For the men of the 5th Iowa, the war was not over.  There was still a lot of fighting to be done.  The 'Hawkeyes' would eventually move east with Grant and the rest of the army to take part in the Chattanooga Campaign where they were again victorious late in 1863.  At Missionary Ridge, Lieutenant Colonel Sampson led the regiment against the north side of the heights where they received the brunt of the powerful counter-attack by the fiery Patrick Cleburne and lost heavily.  Serving until 1864, many of men left the army at the end of their terms of service, having been involved in most of the major actions in the western theater of operations.  Those that decided to continue were mustered into the 5th Iowa Cavalry.  Many never made it home, but there were also survivors who returned home to tell the stories of the battles that had since gone down in the annals of American history.  Of all their battles though, these tough westerners were always proudest of their service in the Vicksburg Campaign and the Battle of Champion Hill, the defining victory.  Veterans of the unit would reunite for years after the war on the fields of Vicksburg.  They would commemorate the deeds of their fallen comrades and reminisce about the days gone by in solemn tribute to all they had born witness to, almost as if it were only a dream.  These old men were no mere witnesses though, they were the starring actors of the drama, even as citizen-soldiers.  "Grant's crown of immortality was won, and the jewel that shone most bright in it was set there by the blood of the men of Champion Hills."18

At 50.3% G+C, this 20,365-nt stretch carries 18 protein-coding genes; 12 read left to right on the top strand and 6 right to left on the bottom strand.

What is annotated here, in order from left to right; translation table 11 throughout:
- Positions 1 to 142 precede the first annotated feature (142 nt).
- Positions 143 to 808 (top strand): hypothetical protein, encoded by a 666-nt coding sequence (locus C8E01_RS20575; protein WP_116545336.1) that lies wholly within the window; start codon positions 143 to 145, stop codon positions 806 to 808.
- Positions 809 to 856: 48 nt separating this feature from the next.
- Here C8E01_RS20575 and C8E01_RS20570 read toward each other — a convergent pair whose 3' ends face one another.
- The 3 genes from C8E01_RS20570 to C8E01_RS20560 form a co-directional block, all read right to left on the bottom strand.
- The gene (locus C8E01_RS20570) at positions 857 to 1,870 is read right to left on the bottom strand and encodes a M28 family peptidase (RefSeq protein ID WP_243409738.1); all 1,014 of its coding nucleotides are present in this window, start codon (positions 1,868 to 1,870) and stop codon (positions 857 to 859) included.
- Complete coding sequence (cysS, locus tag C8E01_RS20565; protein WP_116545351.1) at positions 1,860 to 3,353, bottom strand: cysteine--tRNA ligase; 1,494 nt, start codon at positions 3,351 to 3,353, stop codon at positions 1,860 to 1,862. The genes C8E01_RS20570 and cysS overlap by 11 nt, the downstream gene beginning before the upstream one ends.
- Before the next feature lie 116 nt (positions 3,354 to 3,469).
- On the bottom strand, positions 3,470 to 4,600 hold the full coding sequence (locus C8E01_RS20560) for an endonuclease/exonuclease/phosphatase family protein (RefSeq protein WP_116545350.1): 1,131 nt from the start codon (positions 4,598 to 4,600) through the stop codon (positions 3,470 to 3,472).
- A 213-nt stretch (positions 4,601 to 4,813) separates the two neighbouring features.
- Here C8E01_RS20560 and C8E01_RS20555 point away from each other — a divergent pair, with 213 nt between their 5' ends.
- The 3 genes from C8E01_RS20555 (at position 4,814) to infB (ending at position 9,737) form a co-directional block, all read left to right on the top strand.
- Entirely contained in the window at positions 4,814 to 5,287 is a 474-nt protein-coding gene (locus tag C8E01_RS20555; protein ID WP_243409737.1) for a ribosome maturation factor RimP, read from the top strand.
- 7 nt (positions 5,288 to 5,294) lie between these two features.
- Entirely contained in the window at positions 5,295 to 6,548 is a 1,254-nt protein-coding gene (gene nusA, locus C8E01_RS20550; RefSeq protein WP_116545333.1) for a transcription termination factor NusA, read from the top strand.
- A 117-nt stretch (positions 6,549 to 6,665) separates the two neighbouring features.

1. Vicksburg National Military Park. "Vicksburg is the Key!." (accessed May 15, 2013).

2. Bowden, Scott and Ward, Bill. Last Chance For Victory: Robert E Lee and the Gettysburg Campaign. P33. Cambridge, MA: Da Capo Press, 2001.

3. Historical Data Systems, "Regiment History - Fifth Infantry IOWA." Accessed June 2, 2013.

4. Ibid. "Lieutenant Colonel Ezekiel Silas Sampson." Accessed June 2, 2013.